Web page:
The 1975 exhibition: Media Index
Depression Art Mounted
12 Apr 1975
© Art Perry / The Province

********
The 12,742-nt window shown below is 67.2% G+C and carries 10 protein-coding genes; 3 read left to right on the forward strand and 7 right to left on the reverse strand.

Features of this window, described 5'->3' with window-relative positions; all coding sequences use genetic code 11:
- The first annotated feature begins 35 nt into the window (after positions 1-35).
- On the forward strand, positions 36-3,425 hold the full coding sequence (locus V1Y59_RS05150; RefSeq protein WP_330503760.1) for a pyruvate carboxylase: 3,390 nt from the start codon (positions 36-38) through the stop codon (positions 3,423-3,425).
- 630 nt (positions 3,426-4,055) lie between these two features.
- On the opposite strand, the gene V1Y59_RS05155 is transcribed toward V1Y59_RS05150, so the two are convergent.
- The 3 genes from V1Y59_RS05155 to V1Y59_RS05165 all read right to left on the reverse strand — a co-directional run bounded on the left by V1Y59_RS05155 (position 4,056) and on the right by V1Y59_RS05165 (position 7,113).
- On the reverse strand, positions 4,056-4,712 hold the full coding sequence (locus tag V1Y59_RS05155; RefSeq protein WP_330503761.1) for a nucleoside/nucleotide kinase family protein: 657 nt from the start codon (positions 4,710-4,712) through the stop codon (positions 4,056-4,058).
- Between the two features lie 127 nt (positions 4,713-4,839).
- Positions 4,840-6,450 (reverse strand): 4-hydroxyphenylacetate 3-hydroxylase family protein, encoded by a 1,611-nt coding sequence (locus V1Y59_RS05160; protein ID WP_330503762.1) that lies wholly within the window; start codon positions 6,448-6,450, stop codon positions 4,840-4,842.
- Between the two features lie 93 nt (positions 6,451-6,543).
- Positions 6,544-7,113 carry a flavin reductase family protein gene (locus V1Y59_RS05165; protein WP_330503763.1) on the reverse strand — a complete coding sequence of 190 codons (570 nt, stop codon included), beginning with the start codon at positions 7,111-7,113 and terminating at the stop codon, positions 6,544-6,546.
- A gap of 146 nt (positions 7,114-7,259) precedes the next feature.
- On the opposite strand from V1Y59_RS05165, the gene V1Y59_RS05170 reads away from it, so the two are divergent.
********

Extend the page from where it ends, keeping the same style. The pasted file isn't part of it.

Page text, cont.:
A review of the National Gallery of Canada?s exhibition Canadian Painting in the Thirties, currently on view at the Vancouver Art Gallery. The Group of Seven, including A.Y. Jackson, Arthur Lismer and Lawren S. Harris, dominated the Canadian art scene in the 1920s. By the 1930s, however, only Jackson and Harris remained devoted to the Group?s nationalistic cause. Jock Macdonald and Fred Varley were by then teaching at the Vancouver School of Decorative and Applied Arts, and Lismer was working at the Art Gallery of Ontario. Bertram Brooker wrote at the time about the Group?s declining impact. Charles Hill, Assistant Curator of Post-Confederation Art and organizer of the exhibition, proves that there was a solid art consciousness in the 1930s, despite the difficult financial times. With severe budget cuts at the National Gallery, regional centres such as Vancouver became important, and Varley, Macdonald and Emily Carr dominated the British Columbia scene. There were also important independent artists, such as LeMoine FitzGerald in Winnipeg and David Milne. The article is illustrated with black and white reproductions of Harris?s Riven Earth 1, and Carl Schaefer?s Ontario Farmhouse.